Don't get me wrong it wasn't a walk in the park but compared to my other births where i had inducement & drips in my arm & needles in my thigh & constant interference & my baby whisked away from me at the end it was 100 times better.

Sarsaparilla said...

I've so enjoyed reading all of these wonderful birth stories. Obviously this is a topic that women are passionate about!

My two babies were born in the 80's, nice & easy (well, relatively speaking) drug-free deliveries. So long ago, I've completely forgotten the pain! My main memories were the beautiful surprises at the end of my hard work: It's a Boy! and then the second time - It's a Girl!

Back then, I remember being quite proud of my natural deliveries and that I managed to remain relatively calm through the pain. But the truth is, I didn't do anything special - I was simply very blessed to have inherited "fast delivery genes" from my mother. Not all of my six sisters were quite as lucky as me.

vanity_acefake said...

Wonderful post. Have delivered 2 babies -my son in hospital with diamorphene and my daughter - at home, no pain medication, delivered her myself (alone!!!) as she decided to be born very fast, my best friend was taking my son next door to be babysat by a neighbour when Fleur arrived so she missed her birth.
Hospital birth was wonderful but turns out I am allergic to diamorphene. Home birth amazing if slightly unprepared for.
Would definitely do home birth again.

Anonymous said...

Great post! I'll be posting one on Breastfeeding at some point soon; the second biggest and most heated discussion amongst Mothers other than the ways they chose to birth their children. Good luck, Mommy! As for me, I had my children both by c-section. My first child was delivered via emergency c-section when we learned his feet were already almost out of my body through the birth canal at my 38-week checkup. With my second child (seven years later), I chose to deliver the same as her older brother was born so that they could have a remotely similar birth story to talk about later in life. :)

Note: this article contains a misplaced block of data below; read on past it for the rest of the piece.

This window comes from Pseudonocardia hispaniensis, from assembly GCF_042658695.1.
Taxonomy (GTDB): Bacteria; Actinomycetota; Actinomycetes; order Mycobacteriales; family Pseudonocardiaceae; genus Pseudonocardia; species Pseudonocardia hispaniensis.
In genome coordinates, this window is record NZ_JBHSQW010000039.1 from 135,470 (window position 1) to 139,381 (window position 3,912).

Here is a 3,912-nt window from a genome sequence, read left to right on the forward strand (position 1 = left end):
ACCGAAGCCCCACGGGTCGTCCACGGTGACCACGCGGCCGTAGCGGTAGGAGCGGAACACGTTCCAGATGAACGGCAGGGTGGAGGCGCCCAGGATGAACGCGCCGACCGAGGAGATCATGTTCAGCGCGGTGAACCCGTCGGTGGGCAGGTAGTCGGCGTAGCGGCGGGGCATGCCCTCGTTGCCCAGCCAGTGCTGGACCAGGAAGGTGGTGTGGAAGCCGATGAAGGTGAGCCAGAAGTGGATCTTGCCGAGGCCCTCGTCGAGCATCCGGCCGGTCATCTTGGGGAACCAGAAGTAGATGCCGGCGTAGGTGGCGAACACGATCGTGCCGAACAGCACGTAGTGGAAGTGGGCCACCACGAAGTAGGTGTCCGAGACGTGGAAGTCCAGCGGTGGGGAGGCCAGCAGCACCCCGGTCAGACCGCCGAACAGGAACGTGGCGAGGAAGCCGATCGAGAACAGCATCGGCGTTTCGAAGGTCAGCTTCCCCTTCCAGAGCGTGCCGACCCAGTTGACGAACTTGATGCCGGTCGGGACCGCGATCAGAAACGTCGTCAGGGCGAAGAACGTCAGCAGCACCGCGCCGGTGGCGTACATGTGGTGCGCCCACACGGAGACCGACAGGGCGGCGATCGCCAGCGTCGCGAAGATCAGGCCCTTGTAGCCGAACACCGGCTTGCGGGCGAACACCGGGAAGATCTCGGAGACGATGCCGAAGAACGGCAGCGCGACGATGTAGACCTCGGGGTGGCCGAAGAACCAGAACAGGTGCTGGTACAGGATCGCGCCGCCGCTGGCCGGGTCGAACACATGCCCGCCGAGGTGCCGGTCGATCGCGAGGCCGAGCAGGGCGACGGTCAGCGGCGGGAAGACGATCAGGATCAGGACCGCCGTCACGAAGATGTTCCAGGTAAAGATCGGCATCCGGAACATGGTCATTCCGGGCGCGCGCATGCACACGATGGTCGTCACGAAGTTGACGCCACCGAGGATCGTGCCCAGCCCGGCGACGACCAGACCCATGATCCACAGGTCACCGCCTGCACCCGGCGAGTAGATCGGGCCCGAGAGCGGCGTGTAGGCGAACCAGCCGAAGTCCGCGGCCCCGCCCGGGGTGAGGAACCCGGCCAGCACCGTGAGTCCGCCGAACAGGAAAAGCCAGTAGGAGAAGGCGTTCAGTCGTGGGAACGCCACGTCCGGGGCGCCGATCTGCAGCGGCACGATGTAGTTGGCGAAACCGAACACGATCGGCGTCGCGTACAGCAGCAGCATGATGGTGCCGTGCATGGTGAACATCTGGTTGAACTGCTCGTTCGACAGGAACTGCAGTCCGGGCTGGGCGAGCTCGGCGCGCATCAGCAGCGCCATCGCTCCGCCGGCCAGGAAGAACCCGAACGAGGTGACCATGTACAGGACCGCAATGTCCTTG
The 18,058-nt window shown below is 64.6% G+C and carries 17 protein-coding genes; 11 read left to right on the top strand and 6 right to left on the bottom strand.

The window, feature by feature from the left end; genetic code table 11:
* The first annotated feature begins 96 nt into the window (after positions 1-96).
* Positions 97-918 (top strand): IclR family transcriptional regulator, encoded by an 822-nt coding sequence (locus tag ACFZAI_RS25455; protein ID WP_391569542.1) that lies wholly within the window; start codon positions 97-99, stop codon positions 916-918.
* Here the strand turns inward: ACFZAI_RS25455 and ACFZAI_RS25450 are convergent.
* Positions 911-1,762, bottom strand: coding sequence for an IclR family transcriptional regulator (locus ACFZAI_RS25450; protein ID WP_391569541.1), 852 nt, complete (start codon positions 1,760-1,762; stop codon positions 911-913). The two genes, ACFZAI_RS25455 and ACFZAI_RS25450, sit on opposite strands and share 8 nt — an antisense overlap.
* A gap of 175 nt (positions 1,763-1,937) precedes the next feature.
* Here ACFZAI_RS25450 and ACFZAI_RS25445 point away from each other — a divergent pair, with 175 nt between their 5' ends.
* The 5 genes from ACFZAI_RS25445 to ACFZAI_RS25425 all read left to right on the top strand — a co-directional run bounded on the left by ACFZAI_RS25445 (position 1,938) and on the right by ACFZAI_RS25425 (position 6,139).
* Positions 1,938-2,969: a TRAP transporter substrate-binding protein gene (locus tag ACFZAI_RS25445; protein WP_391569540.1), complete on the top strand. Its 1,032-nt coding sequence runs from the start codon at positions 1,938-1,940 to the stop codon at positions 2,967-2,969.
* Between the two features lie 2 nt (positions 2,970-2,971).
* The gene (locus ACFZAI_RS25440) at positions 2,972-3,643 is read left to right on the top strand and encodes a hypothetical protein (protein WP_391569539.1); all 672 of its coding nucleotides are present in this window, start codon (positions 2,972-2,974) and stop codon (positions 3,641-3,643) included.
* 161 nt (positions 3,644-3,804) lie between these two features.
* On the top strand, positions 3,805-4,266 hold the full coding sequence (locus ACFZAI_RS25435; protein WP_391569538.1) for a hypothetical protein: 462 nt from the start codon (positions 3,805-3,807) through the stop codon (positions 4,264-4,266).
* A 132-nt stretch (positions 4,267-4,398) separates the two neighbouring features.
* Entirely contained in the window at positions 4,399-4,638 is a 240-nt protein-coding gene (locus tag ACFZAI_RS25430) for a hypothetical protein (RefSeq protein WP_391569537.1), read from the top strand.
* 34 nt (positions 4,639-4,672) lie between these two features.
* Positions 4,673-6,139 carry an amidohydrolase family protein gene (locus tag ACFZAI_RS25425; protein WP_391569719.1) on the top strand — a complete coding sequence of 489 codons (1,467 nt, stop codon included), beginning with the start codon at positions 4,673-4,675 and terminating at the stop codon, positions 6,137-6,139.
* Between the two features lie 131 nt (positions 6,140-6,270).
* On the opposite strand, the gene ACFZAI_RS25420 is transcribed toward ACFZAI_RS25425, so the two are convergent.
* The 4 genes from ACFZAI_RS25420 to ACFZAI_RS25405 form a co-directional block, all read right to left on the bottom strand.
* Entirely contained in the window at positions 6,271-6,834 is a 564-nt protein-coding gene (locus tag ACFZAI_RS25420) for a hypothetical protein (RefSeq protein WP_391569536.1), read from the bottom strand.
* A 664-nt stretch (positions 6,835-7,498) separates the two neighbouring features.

Crafty Doll said...

Hi, new to your blog. Congratulations to having your sweet baby girl! I couldn't agree with your post any more than I already do. I'm currently expecting baby #3 and watched "The Business of Being Born" a month ago. It totally opened my eyes and now I am planning on doing Hypnobabies and having an all natural birth at a birth center. I've always wanted to go all natural since baby #1 but was scared into having an epidural by my nurse, during labor. I'm not going to let anyone brainwash me into thinking that I can't do it without interventions. Not this time around. Great post and best wishes to you and your family!

Kay Tracey said...

Thank you for this post. I found "The Business of Being Born" while preparing to teach a class in Intro to Women's Studies, and even though the class was cancelled, what I saw really opened my eyes. Have you read Marsden Wagner's _Born in the USA_? To me, that was even more eye-opening. It's amazing how this kind of information isn't more readily available, so thank you again for putting your voice out there.

Marie-Jo said...

Thank you very much! I'm due in 2 months (our first, a baby girl) and also preparing for hopefully, a nice delivery. Luckily in Belgium, we're not that medicalised and cesarians are to be avoided. Thanks for the link for the birth plan, I made mine. Since my gyn is due around the same time, I'll be delivering with an unknown one and this way I have the possibility to put together what I've been telling my gyn over the past months.

Lizzie Deadstar said...

I definitely applaud you, a standing ovation in fact for being able to do that without pain medication. I've only had one child, and I was induced "cause you're due date's today anyways, so why not" =\ so the contractions before the pitocin wasn't that bad but once I had that fake contraction stuff in me I was out of my mind in pain(I DO NOT RECCOMEND LETTING THEM GIVE YOU IT!!) not only was the pain unbearable but my daughter's heart rate went way up! Not worth it. They gave me an epidural and it only lasted until right before I was ready to push and they turned off the pitocin...so while giving birth to her, I felt it all and it was a painful BUT wonderful feeling to do that. Next time around, I'm doing a home birth. lol

My birth video(not for the weak stomached): http://www.youtube.com/watch?v=o-V0M0nyIPc